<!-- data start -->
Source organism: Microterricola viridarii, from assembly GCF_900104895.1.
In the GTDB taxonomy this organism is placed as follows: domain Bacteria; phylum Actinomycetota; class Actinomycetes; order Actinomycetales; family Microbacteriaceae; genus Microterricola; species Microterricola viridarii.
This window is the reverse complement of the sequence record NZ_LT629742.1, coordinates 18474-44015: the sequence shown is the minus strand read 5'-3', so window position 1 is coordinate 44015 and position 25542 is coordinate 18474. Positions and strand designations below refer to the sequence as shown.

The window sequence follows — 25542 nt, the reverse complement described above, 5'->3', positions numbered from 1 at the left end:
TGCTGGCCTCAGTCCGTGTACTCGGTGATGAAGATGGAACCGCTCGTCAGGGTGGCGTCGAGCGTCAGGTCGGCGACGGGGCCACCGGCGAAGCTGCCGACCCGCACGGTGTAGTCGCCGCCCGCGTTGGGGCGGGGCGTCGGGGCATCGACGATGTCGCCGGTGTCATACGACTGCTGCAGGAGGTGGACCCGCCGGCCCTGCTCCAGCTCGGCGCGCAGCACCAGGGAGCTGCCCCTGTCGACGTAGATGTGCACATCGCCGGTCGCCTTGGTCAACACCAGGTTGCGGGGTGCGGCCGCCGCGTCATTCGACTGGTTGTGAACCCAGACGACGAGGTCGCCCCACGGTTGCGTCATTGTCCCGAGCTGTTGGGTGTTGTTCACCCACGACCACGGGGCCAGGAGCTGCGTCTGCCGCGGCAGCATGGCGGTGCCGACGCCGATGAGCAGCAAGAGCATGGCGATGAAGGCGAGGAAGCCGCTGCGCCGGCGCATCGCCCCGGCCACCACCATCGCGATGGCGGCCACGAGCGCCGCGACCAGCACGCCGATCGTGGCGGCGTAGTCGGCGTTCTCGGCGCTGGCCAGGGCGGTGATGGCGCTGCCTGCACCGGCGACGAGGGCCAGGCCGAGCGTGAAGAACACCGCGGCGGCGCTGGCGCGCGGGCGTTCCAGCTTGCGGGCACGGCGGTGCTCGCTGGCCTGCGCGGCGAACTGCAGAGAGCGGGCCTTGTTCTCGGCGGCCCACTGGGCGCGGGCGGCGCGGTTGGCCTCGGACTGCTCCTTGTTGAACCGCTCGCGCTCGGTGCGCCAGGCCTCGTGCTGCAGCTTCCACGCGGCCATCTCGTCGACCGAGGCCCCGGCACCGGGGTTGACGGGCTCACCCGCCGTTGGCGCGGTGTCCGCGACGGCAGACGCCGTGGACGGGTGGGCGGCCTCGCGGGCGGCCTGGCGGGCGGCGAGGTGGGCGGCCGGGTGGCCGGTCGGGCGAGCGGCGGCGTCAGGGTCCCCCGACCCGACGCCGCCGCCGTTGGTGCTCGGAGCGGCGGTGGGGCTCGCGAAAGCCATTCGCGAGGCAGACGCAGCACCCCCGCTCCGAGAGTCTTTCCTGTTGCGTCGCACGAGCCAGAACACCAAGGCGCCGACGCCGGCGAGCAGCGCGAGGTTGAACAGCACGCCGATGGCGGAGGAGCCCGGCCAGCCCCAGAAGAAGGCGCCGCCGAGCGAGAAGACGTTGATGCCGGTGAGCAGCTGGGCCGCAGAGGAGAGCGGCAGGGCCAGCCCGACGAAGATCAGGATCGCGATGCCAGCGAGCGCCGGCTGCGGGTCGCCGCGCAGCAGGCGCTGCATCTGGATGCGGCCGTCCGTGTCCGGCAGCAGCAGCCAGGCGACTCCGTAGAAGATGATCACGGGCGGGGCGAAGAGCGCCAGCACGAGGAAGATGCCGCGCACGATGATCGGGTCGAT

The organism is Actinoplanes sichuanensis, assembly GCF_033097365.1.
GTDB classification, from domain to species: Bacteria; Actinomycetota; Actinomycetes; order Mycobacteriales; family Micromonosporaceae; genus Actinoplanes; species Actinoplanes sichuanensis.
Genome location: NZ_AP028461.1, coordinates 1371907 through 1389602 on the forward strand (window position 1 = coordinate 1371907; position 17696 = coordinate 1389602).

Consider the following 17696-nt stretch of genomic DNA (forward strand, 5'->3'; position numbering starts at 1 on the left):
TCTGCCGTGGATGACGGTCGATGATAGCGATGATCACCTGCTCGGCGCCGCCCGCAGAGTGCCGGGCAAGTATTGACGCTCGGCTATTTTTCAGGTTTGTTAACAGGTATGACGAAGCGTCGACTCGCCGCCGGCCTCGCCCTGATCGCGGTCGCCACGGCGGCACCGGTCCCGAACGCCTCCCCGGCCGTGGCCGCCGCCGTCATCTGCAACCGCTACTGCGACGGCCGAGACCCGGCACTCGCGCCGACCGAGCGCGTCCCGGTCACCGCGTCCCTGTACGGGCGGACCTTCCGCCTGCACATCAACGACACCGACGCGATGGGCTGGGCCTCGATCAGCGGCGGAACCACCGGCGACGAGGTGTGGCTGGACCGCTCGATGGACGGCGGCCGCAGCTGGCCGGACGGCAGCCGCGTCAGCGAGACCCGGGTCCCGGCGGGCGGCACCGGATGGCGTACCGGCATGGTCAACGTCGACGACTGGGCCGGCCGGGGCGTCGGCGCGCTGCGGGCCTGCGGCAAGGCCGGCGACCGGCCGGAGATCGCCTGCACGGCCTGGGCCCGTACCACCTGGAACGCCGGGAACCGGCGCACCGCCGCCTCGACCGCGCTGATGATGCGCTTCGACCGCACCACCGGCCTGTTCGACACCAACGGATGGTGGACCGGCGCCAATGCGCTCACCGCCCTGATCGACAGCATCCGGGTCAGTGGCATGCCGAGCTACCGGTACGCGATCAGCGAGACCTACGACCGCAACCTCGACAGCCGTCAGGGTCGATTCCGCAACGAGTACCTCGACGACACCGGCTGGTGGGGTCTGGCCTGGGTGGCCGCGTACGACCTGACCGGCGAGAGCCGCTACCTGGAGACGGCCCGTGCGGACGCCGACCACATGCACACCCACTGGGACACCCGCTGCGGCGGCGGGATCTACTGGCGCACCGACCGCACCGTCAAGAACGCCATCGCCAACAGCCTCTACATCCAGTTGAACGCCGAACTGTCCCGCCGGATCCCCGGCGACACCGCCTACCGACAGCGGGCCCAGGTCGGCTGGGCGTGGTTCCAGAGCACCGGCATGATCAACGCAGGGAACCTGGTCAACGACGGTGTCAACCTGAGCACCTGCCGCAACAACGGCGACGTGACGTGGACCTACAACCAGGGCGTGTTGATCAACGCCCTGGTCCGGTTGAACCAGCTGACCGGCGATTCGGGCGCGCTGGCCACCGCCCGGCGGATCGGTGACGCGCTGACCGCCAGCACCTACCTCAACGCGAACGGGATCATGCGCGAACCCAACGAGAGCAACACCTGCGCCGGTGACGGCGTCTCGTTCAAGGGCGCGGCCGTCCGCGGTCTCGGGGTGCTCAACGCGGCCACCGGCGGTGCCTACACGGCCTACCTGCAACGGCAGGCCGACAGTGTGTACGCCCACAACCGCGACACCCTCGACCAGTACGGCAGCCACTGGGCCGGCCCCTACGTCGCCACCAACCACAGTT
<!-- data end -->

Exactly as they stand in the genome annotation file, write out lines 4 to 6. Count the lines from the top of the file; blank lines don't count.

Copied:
The window sequence follows — 25542 nt, the reverse complement described above, 5'->3', positions numbered from 1 at the left end:
TGCTGGCCTCAGTCCGTGTACTCGGTGATGAAGATGGAACCGCTCGTCAGGGTGGCGTCGAGCGTCAGGTCGGCGACGGGGCCACCGGCGAAGCTGCCGACCCGCACGGTGTAGTCGCCGCCCGCGTTGGGGCGGGGCGTCGGGGCATCGACGATGTCGCCGGTGTCATACGACTGCTGCAGGAGGTGGACCCGCCGGCCCTGCTCCAGCTCGGCGCGCAGCACCAGGGAGCTGCCCCTGTCGACGTAGATGTGCACATCGCCGGTCGCCTTGGTCAACACCAGGTTGCGGGGTGCGGCCGCCGCGTCATTCGACTGGTTGTGAACCCAGACGACGAGGTCGCCCCACGGTTGCGTCATTGTCCCGAGCTGTTGGGTGTTGTTCACCCACGACCACGGGGCCAGGAGCTGCGTCTGCCGCGGCAGCATGGCGGTGCCGACGCCGATGAGCAGCAAGAGCATGGCGATGAAGGCGAGGAAGCCGCTGCGCCGGCGCATCGCCCCGGCCACCACCATCGCGATGGCGGCCACGAGCGCCGCGACCAGCACGCCGATCGTGGCGGCGTAGTCGGCGTTCTCGGCGCTGGCCAGGGCGGTGATGGCGCTGCCTGCACCGGCGACGAGGGCCAGGCCGAGCGTGAAGAACACCGCGGCGGCGCTGGCGCGCGGGCGTTCCAGCTTGCGGGCACGGCGGTGCTCGCTGGCCTGCGCGGCGAACTGCAGAGAGCGGGCCTTGTTCTCGGCGGCCCACTGGGCGCGGGCGGCGCGGTTGGCCTCGGACTGCTCCTTGTTGAACCGCTCGCGCTCGGTGCGCCAGGCCTCGTGCTGCAGCTTCCACGCGGCCATCTCGTCGACCGAGGCCCCGGCACCGGGGTTGACGGGCTCACCCGCCGTTGGCGCGGTGTCCGCGACGGCAGACGCCGTGGACGGGTGGGCGGCCTCGCGGGCGGCCTGGCGGGCGGCGAGGTGGGCGGCCGGGTGGCCGGTCGGGCGAGCGGCGGCGTCAGGGTCCCCCGACCCGACGCCGCCGCCGTTGGTGCTCGGAGCGGCGGTGGGGCTCGCGAAAGCCATTCGCGAGGCAGACGCAGCACCCCCGCTCCGAGAGTCTTTCCTGTTGCGTCGCACGAGCCAGAACACCAAGGCGCCGACGCCGGCGAGCAGCGCGAGGTTGAACAGCACGCCGATGGCGGAGGAGCCCGGCCAGCCCCAGAAGAAGGCGCCGCCGAGCGAGAAGACGTTGATGCCGGTGAGCAGCTGGGCCGCAGAGGAGAGCGGCAGGGCCAGCCCGACGAAGATCAGGATCGCGATGCCAGCGAGCGCCGGCTGCGGGTCGCCGCGCAGCAGGCGCTGCATCTGGATGCGGCCGTCCGTGTCCGGCAGCAGCAGCCAGGCGACTCCGTAGAAGATGATCACGGGCGGGGCGAAGAGCGCCAGCACGAGGAAGATGCCGCGCACGATGATCGGGTCGAT

The organism is Actinoplanes sichuanensis, assembly GCF_033097365.1.